Mo lives and breathes sports, it's kind of disturbing...
Bringing you everything Cincinnati Sports.
A lifelong Bengals fan. God help her.
She's a woman with opinions
The latest Hollywood dirt
|Eddie & Tracy
Did you know Tracy played on 5 major league teams?
MO' Favorite Links
MO' Favorite Links
I will gladly accept bribery to put your site on this list.
My favorite site. Not for those easily offended.
This is a great NBA blog. The NBA (National Basketball Association) is a professional men's basketball league, consisting of 29 American teams, and one Canadian team. It was founded in 1946. Cincinnati used to have a team. I wish it did now.
Better Off Red
Jamie Ramsey is the Assistant Media Relations Director of the Reds. He takes you behind the scenes of a Major League team. And he writes funny captions for his photos.
Plenty of scenery and funny stuff on Big Smudge. I'll be honest, these guys told me they were fans of my show, and even if they didn't mean it, that gets them linked.
Bugs and Cranks
If it's about baseball, these guys usually have something to say about it. And it's usually funny.
Booze, Ladies, and Football.
Calling It Like It Is
A guy from Cincinnati, who uh, well he calls it like it is.
Chris Sabo's Goggles
A Reds fan stuck in Chicago does a blog. He says the purpose of the blog is to inform people of the Reds without the geeky stuff, like facts for example. My kind of guy.
You're probably thinking this website is about me. Actually, it's not.
Local college basketball blog by two guys...one a UC fan, the other an XU fan.
The Godfather of sports blogs.
My favorite baseball blog. I thought I loved the game, then I read these guys.
Stuff guys like. At least stuff normal guys like.
Hugging Harold Reynolds
Very funny sports blog with one of my favorite names.
John Clay's Sidelines
John is an outstanding writer who covers everything and anything UK-related.
Larry Brown Sports
The other Larry Brown, not the guy who's coached half the teams in the NBA.
Look At Me Shirts
Be the guy in the ironic shirt. Take credit for someone else's joke.
Mo Egger's Blog
Did you really think my blog wouldn't be on a list of "favorites?"
Do you like mind-numbing statistical analysis of the Reds? Do you treat every game like the fate of the world rests on it? This site is probably not for you.
Most negative man in America. And I usually agree with him.
Pro Football Talk
Not daily, but almost hourly reading for NFL fans.
Everything and anything Reds...and more, by Reds fans.
Rush The Court
The Ubiquitous college basketblog.
A little UK, a little Louisville. A lot of funny.
Anything and everything hoops.
A Cincinnati guy based in Vegas. What I'd write if I could write.
Because some things can't be taught.
I admit, I'm a geek.
Who Dey Revolution
No site better captures the frustration of being a Bengals fan better than this one. Fan empowerment at its best.
ONE MO' THING, 8/9/12
-Programming Notes: ESPN1530 in the afternoon, 700WLW at night. Rinse. Repeat.
-Promotional Notes: Come to River Downs on Saturday. Listen to me announce a race. Win a chance to do the same. I'll be there at 3:00. Make a bet, have a beer, win stuff.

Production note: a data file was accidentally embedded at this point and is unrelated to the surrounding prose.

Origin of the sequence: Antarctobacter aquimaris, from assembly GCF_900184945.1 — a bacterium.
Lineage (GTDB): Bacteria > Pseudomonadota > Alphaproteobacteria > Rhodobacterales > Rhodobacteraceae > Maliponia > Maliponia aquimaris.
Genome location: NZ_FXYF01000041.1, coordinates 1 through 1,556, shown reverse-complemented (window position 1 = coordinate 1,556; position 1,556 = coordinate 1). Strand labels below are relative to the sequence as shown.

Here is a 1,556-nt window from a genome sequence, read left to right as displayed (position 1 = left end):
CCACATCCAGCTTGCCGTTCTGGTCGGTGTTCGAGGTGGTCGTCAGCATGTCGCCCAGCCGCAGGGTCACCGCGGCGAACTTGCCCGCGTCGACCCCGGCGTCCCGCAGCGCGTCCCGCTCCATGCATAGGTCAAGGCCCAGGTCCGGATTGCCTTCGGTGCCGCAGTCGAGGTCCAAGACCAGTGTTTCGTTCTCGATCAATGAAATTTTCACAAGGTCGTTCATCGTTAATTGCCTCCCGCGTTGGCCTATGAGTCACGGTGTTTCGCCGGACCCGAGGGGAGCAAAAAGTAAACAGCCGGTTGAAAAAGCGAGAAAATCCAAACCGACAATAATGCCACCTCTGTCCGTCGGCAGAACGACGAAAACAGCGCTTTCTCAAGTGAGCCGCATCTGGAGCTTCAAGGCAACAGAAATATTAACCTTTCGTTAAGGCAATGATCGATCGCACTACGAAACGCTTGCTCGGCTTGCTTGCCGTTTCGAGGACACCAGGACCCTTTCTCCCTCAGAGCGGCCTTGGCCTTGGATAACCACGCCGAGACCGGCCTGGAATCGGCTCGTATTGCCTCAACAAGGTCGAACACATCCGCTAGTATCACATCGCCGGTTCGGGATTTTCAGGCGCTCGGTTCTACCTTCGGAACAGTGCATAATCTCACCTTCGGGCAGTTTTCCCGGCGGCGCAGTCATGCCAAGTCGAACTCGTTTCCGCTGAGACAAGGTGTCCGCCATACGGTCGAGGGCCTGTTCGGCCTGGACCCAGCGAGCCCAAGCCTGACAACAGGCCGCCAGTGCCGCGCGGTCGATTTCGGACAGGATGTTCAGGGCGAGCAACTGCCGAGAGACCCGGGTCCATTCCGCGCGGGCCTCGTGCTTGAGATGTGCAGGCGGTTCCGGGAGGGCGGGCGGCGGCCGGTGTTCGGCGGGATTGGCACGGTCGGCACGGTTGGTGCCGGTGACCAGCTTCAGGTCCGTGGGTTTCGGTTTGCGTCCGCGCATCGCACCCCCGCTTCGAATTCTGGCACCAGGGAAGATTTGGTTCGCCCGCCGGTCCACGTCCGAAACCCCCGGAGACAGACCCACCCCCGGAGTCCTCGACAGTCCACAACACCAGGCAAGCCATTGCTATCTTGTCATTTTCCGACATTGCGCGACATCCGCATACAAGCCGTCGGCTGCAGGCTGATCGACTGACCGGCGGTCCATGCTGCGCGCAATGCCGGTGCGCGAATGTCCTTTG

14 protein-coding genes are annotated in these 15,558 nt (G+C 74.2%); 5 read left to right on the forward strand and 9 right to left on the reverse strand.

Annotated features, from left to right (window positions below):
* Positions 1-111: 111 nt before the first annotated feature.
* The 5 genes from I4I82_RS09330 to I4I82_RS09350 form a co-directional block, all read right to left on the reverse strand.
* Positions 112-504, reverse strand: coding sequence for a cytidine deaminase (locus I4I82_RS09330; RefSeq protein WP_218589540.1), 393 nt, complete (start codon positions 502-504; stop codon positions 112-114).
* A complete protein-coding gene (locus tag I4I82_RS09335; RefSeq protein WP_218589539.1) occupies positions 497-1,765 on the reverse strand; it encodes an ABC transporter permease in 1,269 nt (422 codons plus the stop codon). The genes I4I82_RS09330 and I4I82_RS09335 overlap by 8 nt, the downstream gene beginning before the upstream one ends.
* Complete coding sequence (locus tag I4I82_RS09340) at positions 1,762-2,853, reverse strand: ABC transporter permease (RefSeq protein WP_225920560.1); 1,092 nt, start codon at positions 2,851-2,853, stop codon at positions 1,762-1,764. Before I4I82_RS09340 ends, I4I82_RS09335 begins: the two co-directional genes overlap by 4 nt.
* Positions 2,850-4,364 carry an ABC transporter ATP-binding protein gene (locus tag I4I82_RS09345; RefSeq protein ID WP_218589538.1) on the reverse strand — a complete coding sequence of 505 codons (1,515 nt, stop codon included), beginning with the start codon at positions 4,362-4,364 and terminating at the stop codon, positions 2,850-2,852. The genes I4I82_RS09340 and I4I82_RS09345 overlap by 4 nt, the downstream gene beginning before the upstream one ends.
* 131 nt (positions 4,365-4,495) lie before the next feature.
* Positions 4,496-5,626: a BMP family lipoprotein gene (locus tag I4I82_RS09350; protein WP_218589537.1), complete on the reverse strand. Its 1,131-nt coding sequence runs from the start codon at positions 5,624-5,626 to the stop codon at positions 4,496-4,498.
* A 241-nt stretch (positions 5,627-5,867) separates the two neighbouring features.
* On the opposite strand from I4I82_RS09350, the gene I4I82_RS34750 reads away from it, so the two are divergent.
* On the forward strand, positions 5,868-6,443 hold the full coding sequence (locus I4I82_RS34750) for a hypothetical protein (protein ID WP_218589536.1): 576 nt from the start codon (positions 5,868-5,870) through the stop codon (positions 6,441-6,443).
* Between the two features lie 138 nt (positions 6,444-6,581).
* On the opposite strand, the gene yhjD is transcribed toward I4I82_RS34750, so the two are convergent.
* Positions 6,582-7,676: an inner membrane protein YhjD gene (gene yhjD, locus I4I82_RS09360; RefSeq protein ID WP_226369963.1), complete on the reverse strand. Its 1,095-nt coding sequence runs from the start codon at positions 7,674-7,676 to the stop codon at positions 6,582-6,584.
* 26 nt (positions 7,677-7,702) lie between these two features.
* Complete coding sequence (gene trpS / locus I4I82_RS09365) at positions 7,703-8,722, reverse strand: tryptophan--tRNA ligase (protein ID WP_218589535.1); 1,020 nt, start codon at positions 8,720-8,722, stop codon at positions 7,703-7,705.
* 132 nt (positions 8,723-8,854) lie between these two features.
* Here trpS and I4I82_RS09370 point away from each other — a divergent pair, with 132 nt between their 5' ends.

-Dusty Baker, like all managers, has certain managing philosophies. I don't agree with all of them. Some of them actually drive me nuts. They don't work with every group of players and hopefully they evolve as both the complexion of his team and the circumstances surrounding it change.
With the 2012 Reds, Dusty's managing style has dictated that guys are going to get periodic rest. Aside from Votto, Phillips, and Bruce, the other players are going to get intermittent rest. Rolen will be used judiciously, time will be split between the left fielders, Cozart and Frazier will ride the pine on occasion, and neither catcher will get an overwhelming amount of playing time.
It might not make total sense on a day-to-day basis, but more than two-third of the way through the season, it's hard to argue with the results.
The Reds are 66-45.
At some point, you want this strategy to change - if the Reds fall way behind, or if the race is tight and the Reds are within the final week or two of the season, and every manager changes what they do come October - but we're not there yet.
Yesterday was August 8th. The Reds played game number 111. They're in first place with just under a third of the season to go. Their game against Milwaukee was important, but not critical, it was big, but not do-or-die. With each passing day, the next game does take on added importance, but we're not to the point where each loss significantly torpedo the season.
We're not to the point where Dusty Baker should change the way he manages.
What he did yesterday - resting Rolen, Cozart, and Hanigan - fit in with the way he's managed his team all season, a way that's worked to the tune of a lead in the Central, and has helped guide the Reds to one of the best records in the National League. Maybe had those guys played, the Reds would've won and avoided one of the biggest nut-punch losses of the year, and maybe not.
What Dusty did in resting those players not only fit in with how he runs his team, it made sense. This team looks gassed. They've had one day off since the break, they've had emotional series against St. Louis and Pittsburgh, they've played without their best player for three weeks, and played a stretch without their second best. I know we like to think of these guys as baseball-playing automatons immune from mental and physical fatigue, but they're not. They're tired.